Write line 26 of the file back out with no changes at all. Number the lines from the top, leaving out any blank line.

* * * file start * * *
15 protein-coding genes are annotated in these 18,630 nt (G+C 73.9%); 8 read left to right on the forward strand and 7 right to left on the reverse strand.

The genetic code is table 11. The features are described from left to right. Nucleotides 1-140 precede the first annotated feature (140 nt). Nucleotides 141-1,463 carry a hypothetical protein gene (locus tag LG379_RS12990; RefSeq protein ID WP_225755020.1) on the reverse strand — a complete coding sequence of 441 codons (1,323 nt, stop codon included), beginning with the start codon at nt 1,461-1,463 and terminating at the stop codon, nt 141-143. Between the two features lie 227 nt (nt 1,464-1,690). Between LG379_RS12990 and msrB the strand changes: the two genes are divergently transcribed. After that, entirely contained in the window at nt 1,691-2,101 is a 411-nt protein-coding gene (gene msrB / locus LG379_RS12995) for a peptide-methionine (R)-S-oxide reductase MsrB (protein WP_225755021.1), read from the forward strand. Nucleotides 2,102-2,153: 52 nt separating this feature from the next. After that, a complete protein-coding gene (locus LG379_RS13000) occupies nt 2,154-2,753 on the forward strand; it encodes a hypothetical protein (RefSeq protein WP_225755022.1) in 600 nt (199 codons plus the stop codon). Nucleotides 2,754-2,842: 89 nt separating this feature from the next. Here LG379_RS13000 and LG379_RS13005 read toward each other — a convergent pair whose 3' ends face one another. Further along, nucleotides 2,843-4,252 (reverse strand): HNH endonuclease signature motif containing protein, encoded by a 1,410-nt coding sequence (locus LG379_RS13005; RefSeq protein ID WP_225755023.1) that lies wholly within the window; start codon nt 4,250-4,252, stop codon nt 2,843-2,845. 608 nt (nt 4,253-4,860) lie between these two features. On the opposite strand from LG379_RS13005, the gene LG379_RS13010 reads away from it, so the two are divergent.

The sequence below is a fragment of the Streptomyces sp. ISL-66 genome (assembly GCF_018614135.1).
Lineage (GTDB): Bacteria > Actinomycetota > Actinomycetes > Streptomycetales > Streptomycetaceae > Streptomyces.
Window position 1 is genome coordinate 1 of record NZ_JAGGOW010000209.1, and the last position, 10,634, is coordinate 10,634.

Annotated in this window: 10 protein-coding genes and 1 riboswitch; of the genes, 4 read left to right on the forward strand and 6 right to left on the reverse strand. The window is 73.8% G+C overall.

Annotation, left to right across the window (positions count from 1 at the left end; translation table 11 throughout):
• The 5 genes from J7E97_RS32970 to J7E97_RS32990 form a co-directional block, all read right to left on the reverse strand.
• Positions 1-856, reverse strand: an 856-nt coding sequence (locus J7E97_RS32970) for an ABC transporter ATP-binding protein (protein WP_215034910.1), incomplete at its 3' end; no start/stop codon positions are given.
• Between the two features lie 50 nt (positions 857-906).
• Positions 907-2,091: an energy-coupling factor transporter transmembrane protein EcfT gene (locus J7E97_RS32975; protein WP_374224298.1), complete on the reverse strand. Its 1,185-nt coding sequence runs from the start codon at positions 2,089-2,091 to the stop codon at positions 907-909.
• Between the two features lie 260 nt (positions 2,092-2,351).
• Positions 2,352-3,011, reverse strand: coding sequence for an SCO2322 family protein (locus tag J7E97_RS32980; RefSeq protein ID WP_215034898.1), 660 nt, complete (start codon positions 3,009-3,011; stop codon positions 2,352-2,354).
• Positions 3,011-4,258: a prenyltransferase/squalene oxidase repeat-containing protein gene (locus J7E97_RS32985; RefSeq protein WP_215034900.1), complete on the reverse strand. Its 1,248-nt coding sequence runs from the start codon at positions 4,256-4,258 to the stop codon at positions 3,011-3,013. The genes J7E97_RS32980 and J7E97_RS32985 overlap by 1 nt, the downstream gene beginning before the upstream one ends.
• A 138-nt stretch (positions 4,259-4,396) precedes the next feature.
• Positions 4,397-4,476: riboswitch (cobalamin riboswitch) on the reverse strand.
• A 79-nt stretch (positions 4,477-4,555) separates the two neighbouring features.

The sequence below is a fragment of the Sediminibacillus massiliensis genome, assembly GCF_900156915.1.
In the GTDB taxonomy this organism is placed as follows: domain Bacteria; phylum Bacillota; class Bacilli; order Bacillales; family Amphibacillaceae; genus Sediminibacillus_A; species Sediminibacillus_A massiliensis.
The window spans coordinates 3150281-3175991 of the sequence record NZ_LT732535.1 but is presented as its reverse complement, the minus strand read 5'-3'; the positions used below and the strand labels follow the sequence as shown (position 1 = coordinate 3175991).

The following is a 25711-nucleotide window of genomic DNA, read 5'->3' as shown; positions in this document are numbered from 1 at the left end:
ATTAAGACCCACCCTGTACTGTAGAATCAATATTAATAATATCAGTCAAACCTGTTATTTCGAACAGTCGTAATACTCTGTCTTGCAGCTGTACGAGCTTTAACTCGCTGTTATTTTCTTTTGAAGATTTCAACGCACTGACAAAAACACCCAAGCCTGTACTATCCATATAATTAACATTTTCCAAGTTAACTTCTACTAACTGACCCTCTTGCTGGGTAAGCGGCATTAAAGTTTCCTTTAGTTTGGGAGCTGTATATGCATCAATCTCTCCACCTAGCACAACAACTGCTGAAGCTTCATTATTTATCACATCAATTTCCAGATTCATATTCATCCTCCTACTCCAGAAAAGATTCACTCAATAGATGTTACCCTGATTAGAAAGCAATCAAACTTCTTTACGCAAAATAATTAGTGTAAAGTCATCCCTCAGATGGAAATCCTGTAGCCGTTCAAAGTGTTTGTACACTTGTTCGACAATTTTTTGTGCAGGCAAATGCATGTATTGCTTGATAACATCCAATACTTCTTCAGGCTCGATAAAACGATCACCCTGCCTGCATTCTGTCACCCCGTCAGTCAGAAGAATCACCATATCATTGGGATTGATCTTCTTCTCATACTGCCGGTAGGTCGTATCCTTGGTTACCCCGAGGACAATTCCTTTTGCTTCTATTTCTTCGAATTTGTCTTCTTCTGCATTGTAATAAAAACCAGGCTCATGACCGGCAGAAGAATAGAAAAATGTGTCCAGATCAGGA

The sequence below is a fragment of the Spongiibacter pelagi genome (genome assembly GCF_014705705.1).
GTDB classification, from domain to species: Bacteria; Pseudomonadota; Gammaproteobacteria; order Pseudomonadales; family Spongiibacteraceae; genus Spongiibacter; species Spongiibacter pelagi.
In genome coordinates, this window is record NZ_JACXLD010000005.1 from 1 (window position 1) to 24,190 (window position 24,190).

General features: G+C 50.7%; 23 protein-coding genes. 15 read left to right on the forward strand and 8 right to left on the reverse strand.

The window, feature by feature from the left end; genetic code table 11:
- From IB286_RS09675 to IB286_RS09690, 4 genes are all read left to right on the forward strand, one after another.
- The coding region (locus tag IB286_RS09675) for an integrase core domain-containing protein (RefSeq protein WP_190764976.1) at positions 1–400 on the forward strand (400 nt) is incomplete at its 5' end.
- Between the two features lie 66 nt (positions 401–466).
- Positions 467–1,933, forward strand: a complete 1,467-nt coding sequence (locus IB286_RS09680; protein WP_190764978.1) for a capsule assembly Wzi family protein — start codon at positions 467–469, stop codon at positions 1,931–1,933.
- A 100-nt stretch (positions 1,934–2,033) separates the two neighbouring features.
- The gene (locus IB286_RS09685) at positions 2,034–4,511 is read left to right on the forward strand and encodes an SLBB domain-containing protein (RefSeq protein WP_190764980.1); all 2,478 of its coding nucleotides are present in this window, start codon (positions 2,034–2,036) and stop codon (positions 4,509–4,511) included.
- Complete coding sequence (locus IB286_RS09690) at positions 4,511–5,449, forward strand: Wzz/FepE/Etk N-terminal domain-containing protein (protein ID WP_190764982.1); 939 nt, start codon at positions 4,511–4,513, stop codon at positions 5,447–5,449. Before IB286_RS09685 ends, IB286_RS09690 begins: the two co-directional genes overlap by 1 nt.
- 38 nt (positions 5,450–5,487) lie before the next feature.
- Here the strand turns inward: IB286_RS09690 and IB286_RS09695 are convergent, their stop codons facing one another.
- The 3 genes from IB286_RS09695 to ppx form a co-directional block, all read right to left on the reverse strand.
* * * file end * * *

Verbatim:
General features: G+C 50.7%; 23 protein-coding genes. 15 read left to right on the forward strand and 8 right to left on the reverse strand.